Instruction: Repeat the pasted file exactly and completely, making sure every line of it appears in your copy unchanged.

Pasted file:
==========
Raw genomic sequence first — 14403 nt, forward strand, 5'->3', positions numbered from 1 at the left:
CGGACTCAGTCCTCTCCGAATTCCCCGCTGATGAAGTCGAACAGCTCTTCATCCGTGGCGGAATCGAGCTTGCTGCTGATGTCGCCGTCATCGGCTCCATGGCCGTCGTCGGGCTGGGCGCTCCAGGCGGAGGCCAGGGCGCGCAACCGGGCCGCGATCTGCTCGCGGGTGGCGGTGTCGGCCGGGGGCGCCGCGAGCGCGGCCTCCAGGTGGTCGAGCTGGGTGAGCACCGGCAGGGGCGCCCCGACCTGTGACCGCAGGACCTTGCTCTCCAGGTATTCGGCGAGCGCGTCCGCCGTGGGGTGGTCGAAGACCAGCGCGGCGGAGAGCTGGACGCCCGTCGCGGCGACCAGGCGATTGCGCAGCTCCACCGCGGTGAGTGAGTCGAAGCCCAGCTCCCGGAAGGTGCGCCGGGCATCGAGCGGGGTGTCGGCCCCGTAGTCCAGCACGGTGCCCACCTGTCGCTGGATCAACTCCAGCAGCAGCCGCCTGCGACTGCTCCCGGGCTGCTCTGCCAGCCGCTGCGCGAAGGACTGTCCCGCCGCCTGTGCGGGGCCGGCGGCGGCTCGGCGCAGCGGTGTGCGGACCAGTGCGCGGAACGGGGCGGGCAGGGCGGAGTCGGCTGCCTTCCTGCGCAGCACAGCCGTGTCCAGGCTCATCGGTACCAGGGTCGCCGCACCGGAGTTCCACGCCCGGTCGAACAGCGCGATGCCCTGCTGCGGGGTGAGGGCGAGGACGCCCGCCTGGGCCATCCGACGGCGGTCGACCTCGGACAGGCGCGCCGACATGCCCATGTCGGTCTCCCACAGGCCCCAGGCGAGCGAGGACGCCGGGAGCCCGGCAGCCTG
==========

Raw genomic sequence first — 14403 nt, forward strand, 5'->3', positions numbered from 1 at the left:
CGGACTCAGTCCTCTCCGAATTCCCCGCTGATGAAGTCGAACAGCTCTTCATCCGTGGCGGAATCGAGCTTGCTGCTGATGTCGCCGTCATCGGCTCCATGGCCGTCGTCGGGCTGGGCGCTCCAGGCGGAGGCCAGGGCGCGCAACCGGGCCGCGATCTGCTCGCGGGTGGCGGTGTCGGCCGGGGGCGCCGCGAGCGCGGCCTCCAGGTGGTCGAGCTGGGTGAGCACCGGCAGGGGCGCCCCGACCTGTGACCGCAGGACCTTGCTCTCCAGGTATTCGGCGAGCGCGTCCGCCGTGGGGTGGTCGAAGACCAGCGCGGCGGAGAGCTGGACGCCCGTCGCGGCGACCAGGCGATTGCGCAGCTCCACCGCGGTGAGTGAGTCGAAGCCCAGCTCCCGGAAGGTGCGCCGGGCATCGAGCGGGGTGTCGGCCCCGTAGTCCAGCACGGTGCCCACCTGTCGCTGGATCAACTCCAGCAGCAGCCGCCTGCGACTGCTCCCGGGCTGCTCTGCCAGCCGCTGCGCGAAGGACTGTCCCGCCGCCTGTGCGGGGCCGGCGGCGGCTCGGCGCAGCGGTGTGCGGACCAGTGCGCGGAACGGGGCGGGCAGGGCGGAGTCGGCTGCCTTCCTGCGCAGCACAGCCGTGTCCAGGCTCATCGGTACCAGGGTCGCCGCACCGGAGTTCCACGCCCGGTCGAACAGCGCGATGCCCTGCTGCGGGGTGAGGGCGAGGACGCCCGCCTGGGCCATCCGACGGCGGTCGACCTCGGACAGGCGCGCCGACATGCCCATGTCGGTCTCCCACAGGCCCCAGGCGAGCGAGGACGCCGGGAGCCCGGCAGCCTG